Guyana’s Indian Arrival Day should remind us of leaders in the Caribbean in general, and those in Guyana in particular, who are refusing to acknowledge the legitimacy of the descendants of the indentured Indians as a Caribbean people, entitled to the patrimony of their respective countries as citizens of those countries.
Early on politically, there was their refusal to acknowledge as rational and valid the concerns of the Indians of Guyana about being swamped in a Federation of the West Indies, which those same leaders had worked to define as part of a “Pan-African” nation. One of them was Sir Arthur Lewis, who worked assiduously to create, and then save the Federation, after Jamaica and Trinidad had pulled out. Without irony, he condemned “democracy” in plural societies as a “zero-sum game” and asked in reference to elections in Guyana, where Africans were a minority: “Are we, on counting heads, to conclude that…The Indians of British Guyana may liquidate the Negroes?”
The Guyanese Indians, however, with even less alarmist concerns, were dubbed “racialists”, not only by the Caribbean Leaders of African descent, but by Cheddi Jagan, their leader. It was perhaps poetic justice that, in splitting hairs on the Federation due to local politics, he was also dubbed “racialist”!!
Indian Arrival Day should compel the examination of the genesis of this denial of legitimacy to West Indians of Indian descent, especially in Guyana. African Caribbean scholars and leaders have taken great pains to insist that Indian immigrants after 1945 entered into an already formed “Anglo-African Creole society”, with a “white bias” in terms of its value system. But they refused to give credence to those values and their evaluative reach vis-a-vis Indians up to the Independence era, even as they fought to recuperate African culture.
The British hegemonic discourse, on one hand, informed the Indians that they were “industrious” and “thrifty”, as opposed to the Freed Africans, who were “lazy, shiftless and improvident”. But at the same time, the British efforts to proseletyse and “civilise” the Indians gave the Africans the message that they, having imbibed that “civilising” influence for hundreds of years, were socially above the Indians. The latter were uncivilised, backward “coolies”, who were performing menial tasks for wages the slaves had refused.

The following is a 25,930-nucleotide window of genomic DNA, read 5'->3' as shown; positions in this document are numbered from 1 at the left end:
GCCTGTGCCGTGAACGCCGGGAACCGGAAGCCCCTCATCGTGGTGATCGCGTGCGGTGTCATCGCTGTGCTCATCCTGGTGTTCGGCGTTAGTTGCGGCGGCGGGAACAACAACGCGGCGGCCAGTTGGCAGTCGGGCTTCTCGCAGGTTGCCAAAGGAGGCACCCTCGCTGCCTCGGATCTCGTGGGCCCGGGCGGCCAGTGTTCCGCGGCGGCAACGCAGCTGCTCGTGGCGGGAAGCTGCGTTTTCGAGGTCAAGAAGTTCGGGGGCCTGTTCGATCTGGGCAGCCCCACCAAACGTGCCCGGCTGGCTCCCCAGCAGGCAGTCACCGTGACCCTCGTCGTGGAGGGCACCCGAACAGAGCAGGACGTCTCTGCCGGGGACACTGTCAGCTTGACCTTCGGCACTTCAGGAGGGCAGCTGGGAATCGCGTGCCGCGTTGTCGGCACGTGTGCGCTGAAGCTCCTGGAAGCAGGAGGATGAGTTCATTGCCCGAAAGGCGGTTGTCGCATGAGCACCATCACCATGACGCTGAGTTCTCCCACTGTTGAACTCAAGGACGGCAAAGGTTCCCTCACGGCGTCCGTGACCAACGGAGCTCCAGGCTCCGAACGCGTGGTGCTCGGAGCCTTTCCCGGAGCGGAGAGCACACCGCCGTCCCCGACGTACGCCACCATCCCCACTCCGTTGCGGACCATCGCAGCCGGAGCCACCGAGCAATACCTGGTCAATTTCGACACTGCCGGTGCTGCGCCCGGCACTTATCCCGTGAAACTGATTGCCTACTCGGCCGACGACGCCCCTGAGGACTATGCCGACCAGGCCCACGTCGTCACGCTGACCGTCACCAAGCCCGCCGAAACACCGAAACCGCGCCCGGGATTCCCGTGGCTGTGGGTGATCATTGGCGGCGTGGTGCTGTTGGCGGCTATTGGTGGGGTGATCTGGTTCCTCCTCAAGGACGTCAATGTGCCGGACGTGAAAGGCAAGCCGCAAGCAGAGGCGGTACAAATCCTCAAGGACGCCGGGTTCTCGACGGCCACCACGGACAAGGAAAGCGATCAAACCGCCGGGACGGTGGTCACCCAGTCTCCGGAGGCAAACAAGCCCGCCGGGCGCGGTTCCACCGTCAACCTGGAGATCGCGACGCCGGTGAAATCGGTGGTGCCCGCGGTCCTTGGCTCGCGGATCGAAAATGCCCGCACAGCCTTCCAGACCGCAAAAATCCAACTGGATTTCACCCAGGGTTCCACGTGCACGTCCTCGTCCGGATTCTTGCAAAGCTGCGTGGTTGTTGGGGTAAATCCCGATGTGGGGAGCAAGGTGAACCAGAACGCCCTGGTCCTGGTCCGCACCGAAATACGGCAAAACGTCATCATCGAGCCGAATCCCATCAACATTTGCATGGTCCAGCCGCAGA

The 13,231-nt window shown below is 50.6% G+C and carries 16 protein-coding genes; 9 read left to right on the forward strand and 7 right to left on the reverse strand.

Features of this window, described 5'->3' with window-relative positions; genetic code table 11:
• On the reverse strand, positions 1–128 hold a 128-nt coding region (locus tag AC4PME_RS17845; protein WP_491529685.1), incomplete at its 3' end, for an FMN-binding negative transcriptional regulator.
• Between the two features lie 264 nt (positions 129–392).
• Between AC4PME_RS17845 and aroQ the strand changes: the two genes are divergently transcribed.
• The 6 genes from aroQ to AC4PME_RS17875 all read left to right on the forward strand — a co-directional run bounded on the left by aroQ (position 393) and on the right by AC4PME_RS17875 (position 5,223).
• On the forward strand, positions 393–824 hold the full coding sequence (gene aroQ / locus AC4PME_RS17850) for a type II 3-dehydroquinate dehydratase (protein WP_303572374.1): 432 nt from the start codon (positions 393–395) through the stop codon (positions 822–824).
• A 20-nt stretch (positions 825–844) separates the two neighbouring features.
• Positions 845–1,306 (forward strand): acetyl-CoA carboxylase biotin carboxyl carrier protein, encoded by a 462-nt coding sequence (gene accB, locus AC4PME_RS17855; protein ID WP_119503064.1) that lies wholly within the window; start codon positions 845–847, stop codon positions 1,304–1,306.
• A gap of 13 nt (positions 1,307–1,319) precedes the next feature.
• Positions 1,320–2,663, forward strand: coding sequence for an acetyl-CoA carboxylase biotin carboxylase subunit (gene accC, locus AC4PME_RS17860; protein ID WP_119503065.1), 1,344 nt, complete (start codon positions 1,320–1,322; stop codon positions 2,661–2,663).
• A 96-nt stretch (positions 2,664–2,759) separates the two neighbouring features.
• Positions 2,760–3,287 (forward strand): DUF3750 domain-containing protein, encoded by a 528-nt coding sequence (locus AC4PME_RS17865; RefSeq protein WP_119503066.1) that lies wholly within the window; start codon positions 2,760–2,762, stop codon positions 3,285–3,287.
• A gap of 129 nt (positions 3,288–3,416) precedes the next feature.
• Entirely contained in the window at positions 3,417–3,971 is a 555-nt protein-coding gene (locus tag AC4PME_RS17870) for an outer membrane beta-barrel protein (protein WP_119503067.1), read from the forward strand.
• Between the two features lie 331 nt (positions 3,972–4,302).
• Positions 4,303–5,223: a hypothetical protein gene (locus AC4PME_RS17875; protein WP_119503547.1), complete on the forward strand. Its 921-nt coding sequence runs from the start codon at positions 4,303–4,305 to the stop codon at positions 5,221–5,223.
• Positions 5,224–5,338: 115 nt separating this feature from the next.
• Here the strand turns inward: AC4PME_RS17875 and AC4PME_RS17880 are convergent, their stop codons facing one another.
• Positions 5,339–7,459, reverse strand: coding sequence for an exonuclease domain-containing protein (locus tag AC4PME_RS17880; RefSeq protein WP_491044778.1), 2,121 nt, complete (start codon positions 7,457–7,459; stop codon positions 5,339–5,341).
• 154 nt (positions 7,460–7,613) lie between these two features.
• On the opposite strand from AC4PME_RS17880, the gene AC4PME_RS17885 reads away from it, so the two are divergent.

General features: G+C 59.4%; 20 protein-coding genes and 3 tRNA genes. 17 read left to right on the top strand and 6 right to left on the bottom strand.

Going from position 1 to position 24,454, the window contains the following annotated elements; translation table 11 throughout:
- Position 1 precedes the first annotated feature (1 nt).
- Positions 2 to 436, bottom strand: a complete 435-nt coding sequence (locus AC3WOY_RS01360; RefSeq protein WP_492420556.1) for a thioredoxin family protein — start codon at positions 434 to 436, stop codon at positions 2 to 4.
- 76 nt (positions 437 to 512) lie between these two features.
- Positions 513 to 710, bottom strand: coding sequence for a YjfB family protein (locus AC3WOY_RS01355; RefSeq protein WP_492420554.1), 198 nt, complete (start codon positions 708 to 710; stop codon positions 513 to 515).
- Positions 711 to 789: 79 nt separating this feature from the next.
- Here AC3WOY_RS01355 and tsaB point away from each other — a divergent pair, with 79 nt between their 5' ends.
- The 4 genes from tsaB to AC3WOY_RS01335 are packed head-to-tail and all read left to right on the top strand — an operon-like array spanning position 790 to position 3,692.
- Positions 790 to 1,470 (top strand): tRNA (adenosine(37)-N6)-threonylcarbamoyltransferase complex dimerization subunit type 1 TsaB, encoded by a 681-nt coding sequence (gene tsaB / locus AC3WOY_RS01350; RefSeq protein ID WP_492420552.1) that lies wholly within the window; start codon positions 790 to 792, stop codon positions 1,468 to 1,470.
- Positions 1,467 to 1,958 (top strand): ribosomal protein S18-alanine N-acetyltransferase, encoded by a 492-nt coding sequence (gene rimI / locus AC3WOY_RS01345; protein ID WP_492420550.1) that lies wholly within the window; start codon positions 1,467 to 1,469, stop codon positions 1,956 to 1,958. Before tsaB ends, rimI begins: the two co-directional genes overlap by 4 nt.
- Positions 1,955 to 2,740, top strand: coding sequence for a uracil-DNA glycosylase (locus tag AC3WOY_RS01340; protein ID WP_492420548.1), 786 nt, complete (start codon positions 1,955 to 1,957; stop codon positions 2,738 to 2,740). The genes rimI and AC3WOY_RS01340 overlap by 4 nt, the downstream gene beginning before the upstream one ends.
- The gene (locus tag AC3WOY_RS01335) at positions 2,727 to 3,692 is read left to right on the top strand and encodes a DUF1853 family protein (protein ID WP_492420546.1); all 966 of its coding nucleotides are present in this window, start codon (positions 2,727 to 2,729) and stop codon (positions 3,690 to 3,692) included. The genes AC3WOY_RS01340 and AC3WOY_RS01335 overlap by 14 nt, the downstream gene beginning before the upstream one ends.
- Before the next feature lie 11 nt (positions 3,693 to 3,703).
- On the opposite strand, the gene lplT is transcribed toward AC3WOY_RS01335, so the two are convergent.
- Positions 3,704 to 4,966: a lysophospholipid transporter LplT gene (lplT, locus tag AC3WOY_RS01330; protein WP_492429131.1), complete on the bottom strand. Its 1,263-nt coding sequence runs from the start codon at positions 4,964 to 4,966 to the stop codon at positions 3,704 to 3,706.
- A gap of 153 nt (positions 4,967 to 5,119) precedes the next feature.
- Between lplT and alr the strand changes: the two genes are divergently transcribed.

The history of Guyana is replete with the latter evaluation. In 1963, addressing his party Congress in the midst of a critical general strike against the PPP Government, Burnham offered his analysis on what he called the “race question”. Indians, he said, were belatedly adopting the values of Guyanese society, but because of their late entry, ”…retained much more than fragmentary traces of their native culture…It must also be recognised that in spite of the new values now becoming part of the Indian repertoire, there is a lag between the forward group and the rest.”
It is this view that the “backward” Indian’s “necessary assimilation” into Creole society demands the jettisoning of his “backward” culture that has led to continued and studied efforts to silence and erase that culture, even though Caribbean governments pay lip service to “multiculturalism”.
At Guyana’s Independence, the national symbols of flag (Garveyite and Ethiopian colours) and National Hero (Cuffy) were ostentatiously of African origin, while the National Motto declared the cultural goal explicitly: One People; One Nation; One Destiny.
By 1970, “Ujaama Socialism” was adopted from Tanzania, after Burnham’s tour of Africa, as Guyana’s philosophy of development, when the country became a republic. Republic Day became commemorated by Mashramani, which was simply an imitation of the Trinidadian carnival under a completely made up “Amerindian” name.
Pan African activists in Trinidad had taken much time and effort to prove the African origin of carnival, even as the PNM adopted it as T&T’s “national” festival. In 1970, there was also the Caribbean Writers and Artists Convention – with less than a handful of Caribbean Indians invited. Many of the attendees had been at the Oct 1968 “Montreal Congress of Black Writers of 1968”, which had led to Rodney’s Jamaica Black Power riots. A flavour of the times can be gleaned from the play staged at the Theatre Guild at the time: My Name is Slave. A “Caribbean Festival of the Arts” (CARIFESTA) was proposed and launched in 1972. Representation of Indian culture in the WI has always been, at best, a token gesture. And the silencing and erasure of a people continues unabated, economically, culturally, socially and politically.